15. AndyTiedye

    AndyTiedye New Member

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    The ECU should consult the NAV system to find out what kind of terrain it can expect. :)
     
  16. jstack

    jstack New Member

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    In california calcars has reprogrammed a few 2004 and newer Prius vehicles and added more battery capacity to get over 250 mpg. They will offer a kit so you could do it next year.

    The best program is in the drivers head. The driver can get much better or worse mpg. A fried took his hybrid back to the dealer 3 time because he only got 40 mpg. I drove it and got 63 at normal speeds by driving smart.

    Jim
     
  17. efusco

    efusco Moderator Emeritus
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    It will, Toyota has already patented terrain mapping software integrated with the NAV system to predictively anticipate terrain in order to optimize the charge/discharge cycling of the HV battery.
     
  18. c4

    c4 Active Member

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    I don't think they've actually reprogrammed ((ie, wrote a new load and reflashed)a Toyota ECU; from what I gather, they've either reverse engineered the function of a module by looking at all the control inputs, and then used this information to build their own version of the ECU, and/or they've added another layer of hardware in front of the ECU which changes the input signals that the ECU sees (effectively fooling the existing ECU into performing operations that it would normally not do)..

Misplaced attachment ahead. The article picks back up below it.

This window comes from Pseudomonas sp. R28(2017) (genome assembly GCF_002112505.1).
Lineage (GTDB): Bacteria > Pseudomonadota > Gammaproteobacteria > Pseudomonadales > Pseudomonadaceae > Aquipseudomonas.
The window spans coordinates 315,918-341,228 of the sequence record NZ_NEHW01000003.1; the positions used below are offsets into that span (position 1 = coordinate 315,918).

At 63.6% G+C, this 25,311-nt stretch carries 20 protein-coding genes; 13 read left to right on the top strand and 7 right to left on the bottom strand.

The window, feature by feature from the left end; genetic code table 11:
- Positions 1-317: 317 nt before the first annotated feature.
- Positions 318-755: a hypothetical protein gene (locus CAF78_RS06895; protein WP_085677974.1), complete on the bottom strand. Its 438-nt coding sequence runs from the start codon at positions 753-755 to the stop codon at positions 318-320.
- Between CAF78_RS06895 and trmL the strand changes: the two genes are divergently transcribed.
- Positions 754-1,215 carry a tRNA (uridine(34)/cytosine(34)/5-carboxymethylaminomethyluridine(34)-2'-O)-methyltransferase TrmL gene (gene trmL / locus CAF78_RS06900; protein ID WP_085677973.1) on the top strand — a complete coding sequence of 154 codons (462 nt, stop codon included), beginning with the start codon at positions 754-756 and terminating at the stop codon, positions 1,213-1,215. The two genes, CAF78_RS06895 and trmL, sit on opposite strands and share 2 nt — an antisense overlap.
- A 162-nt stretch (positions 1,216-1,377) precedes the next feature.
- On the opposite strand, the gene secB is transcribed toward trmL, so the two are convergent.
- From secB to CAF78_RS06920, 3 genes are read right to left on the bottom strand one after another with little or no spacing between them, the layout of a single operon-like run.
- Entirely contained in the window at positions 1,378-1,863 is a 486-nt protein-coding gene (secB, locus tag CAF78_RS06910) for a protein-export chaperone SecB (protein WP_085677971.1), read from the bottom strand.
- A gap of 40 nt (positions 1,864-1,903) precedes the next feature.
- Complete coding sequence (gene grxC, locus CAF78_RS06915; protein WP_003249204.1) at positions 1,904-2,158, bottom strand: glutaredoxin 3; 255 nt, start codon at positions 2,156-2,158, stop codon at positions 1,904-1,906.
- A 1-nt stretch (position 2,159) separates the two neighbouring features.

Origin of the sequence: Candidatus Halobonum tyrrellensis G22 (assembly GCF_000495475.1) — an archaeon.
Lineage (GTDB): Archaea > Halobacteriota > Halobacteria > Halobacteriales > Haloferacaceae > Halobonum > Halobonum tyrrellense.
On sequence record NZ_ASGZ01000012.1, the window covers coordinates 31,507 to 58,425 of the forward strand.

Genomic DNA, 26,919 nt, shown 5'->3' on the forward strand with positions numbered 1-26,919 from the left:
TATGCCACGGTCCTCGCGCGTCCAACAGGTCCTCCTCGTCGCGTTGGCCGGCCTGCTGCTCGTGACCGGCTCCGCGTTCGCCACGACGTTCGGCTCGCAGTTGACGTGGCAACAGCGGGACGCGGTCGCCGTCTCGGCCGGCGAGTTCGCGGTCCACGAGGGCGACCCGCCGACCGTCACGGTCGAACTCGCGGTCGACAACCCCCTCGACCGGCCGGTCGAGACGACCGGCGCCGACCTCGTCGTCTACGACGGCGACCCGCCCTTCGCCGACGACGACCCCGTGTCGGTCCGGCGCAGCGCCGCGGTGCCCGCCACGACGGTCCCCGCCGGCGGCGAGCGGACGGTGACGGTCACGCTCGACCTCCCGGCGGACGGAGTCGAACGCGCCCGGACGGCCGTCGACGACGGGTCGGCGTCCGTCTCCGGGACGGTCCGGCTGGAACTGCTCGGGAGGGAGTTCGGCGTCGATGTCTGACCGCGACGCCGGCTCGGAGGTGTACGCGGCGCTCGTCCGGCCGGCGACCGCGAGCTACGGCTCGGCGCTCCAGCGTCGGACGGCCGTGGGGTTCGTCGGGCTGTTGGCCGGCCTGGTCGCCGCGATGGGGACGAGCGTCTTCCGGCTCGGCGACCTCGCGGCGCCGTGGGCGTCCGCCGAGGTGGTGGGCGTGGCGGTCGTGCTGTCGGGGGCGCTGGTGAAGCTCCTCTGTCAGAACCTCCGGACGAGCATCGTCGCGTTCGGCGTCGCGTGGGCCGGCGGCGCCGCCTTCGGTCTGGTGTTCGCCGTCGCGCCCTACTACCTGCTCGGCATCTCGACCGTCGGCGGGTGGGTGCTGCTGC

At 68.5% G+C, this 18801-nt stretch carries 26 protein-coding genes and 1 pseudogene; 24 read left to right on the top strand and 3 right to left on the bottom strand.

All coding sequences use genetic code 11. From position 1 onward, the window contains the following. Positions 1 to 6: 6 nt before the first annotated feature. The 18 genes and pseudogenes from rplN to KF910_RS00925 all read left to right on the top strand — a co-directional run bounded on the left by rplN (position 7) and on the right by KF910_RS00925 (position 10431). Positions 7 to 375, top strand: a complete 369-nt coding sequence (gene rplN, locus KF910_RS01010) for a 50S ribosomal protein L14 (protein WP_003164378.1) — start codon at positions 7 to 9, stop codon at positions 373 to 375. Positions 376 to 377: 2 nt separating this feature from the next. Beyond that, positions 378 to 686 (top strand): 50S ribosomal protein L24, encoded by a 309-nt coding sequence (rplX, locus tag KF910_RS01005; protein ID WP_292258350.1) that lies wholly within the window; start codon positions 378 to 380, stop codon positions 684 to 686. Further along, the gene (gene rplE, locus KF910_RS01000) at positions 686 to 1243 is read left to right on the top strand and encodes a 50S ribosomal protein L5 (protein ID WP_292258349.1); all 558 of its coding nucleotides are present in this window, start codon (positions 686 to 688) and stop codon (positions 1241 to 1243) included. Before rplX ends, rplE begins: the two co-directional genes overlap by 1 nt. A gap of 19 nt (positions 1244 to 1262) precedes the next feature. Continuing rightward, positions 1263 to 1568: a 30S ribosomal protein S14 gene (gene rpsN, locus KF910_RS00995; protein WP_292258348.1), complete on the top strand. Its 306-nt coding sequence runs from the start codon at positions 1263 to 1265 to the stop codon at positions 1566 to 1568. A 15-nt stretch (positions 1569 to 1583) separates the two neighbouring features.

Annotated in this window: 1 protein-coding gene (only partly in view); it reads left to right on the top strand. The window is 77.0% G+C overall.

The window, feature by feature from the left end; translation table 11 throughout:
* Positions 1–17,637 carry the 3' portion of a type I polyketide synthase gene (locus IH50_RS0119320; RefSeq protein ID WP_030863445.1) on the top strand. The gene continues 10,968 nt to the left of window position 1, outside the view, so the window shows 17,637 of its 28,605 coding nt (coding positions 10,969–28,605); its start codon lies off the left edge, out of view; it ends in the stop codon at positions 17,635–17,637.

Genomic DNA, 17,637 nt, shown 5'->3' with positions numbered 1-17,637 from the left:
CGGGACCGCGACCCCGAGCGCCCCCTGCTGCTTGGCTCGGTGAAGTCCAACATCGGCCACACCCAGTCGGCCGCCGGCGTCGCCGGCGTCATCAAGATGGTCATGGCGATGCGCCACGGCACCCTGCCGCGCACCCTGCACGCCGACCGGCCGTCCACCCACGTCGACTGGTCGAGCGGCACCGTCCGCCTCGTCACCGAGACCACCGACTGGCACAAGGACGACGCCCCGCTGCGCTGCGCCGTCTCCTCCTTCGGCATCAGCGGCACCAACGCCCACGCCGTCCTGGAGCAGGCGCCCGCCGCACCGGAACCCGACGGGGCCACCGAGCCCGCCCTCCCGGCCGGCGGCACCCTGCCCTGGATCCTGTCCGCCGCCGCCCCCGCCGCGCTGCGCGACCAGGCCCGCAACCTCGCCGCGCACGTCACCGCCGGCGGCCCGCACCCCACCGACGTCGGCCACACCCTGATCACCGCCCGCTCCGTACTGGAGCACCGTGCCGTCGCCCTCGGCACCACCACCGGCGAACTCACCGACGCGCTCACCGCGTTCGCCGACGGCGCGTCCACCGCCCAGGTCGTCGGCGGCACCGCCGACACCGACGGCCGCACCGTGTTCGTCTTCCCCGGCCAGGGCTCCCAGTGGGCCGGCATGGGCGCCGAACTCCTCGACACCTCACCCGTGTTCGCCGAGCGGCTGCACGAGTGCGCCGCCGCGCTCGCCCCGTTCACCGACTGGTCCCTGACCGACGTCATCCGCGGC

19. tomdeimos

    tomdeimos New Member

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    I trust the Toyota engineers. I don't trust the way the Toyota marketeers already screwed up the way the car works. And I don't trust the Toyota lawyers.

    Things the engineers didn't do were:

    The missing EV
    The drum brakes and worse suspension for the US drivers.
    The creep mode.
    The energy wasting simulated engine drag.
    etc

    These as well as the top speed and power vs economy settings were all marketing decisions and very bad ones.

    Overdrive works and the way the gears shift has no bearing on this. I know perfectly well there are no actual gears. Shifting can be belts electrical or just hydraulic like a Dynaflow from the 50's. The end result is still a transmission which is a torque converter and they all work the same as far as the engine is concerned.
     
  20. wrprice

    wrprice Active Member

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    1. Again, no such thing as "overdrive" on a Prius.

    2. There *are* actual gears.

    3. "Shifting" doesn't happen *at all* -- no belts, no hydraulics, no servos -- NO shifting.

    4. No torque converter.

    The 2 electric motor/generators and the 1 internal-combustion engine are connected through a *fixed* set of intermeshed gears with a *fixed* gear ratio. The gears are *always* in contact with another and never shift. There's no clutch, and no torque converter. The three sets of gears spin at different speeds to control how much power eventually reaches the drive wheels through a chain connection and reduction gear.

    Again, you can't think of the Prius' transmission like a CVT or an automatic or a manual -- it's its own completely separate category.